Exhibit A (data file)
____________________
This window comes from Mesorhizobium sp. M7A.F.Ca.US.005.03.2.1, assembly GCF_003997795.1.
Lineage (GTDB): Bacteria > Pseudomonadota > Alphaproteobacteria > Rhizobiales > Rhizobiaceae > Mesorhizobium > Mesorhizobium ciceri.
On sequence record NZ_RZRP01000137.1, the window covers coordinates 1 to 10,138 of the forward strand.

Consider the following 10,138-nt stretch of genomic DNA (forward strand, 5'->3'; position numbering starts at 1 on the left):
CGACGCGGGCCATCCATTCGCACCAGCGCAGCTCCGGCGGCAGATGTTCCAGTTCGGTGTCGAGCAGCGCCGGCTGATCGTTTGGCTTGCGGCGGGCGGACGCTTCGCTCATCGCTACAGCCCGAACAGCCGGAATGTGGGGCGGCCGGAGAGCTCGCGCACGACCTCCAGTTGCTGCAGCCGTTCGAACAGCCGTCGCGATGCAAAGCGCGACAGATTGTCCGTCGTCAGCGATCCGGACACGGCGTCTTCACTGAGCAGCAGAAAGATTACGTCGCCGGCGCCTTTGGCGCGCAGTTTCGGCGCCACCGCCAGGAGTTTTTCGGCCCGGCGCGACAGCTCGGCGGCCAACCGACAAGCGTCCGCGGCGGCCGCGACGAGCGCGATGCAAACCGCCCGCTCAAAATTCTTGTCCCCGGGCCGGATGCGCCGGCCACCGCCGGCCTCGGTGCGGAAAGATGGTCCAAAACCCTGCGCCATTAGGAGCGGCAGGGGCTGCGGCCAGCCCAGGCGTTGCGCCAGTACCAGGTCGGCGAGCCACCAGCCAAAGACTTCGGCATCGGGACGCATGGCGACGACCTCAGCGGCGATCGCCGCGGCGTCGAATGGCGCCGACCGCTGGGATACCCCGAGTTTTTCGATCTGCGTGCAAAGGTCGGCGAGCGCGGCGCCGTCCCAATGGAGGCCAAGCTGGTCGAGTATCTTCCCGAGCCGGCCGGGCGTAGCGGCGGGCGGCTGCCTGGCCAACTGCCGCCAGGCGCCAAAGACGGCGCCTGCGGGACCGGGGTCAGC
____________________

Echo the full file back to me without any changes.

This window comes from Mesorhizobium sp. M7A.F.Ca.US.005.03.2.1, assembly GCF_003997795.1.
Lineage (GTDB): Bacteria > Pseudomonadota > Alphaproteobacteria > Rhizobiales > Rhizobiaceae > Mesorhizobium > Mesorhizobium ciceri.
On sequence record NZ_RZRP01000137.1, the window covers coordinates 1 to 10,138 of the forward strand.

Consider the following 10,138-nt stretch of genomic DNA (forward strand, 5'->3'; position numbering starts at 1 on the left):
CGACGCGGGCCATCCATTCGCACCAGCGCAGCTCCGGCGGCAGATGTTCCAGTTCGGTGTCGAGCAGCGCCGGCTGATCGTTTGGCTTGCGGCGGGCGGACGCTTCGCTCATCGCTACAGCCCGAACAGCCGGAATGTGGGGCGGCCGGAGAGCTCGCGCACGACCTCCAGTTGCTGCAGCCGTTCGAACAGCCGTCGCGATGCAAAGCGCGACAGATTGTCCGTCGTCAGCGATCCGGACACGGCGTCTTCACTGAGCAGCAGAAAGATTACGTCGCCGGCGCCTTTGGCGCGCAGTTTCGGCGCCACCGCCAGGAGTTTTTCGGCCCGGCGCGACAGCTCGGCGGCCAACCGACAAGCGTCCGCGGCGGCCGCGACGAGCGCGATGCAAACCGCCCGCTCAAAATTCTTGTCCCCGGGCCGGATGCGCCGGCCACCGCCGGCCTCGGTGCGGAAAGATGGTCCAAAACCCTGCGCCATTAGGAGCGGCAGGGGCTGCGGCCAGCCCAGGCGTTGCGCCAGTACCAGGTCGGCGAGCCACCAGCCAAAGACTTCGGCATCGGGACGCATGGCGACGACCTCAGCGGCGATCGCCGCGGCGTCGAATGGCGCCGACCGCTGGGATACCCCGAGTTTTTCGATCTGCGTGCAAAGGTCGGCGAGCGCGGCGCCGTCCCAATGGAGGCCAAGCTGGTCGAGTATCTTCCCGAGCCGGCCGGGCGTAGCGGCGGGCGGCTGCCTGGCCAACTGCCGCCAGGCGCCAAAGACGGCGCCTGCGGGACCGGGGTCAGC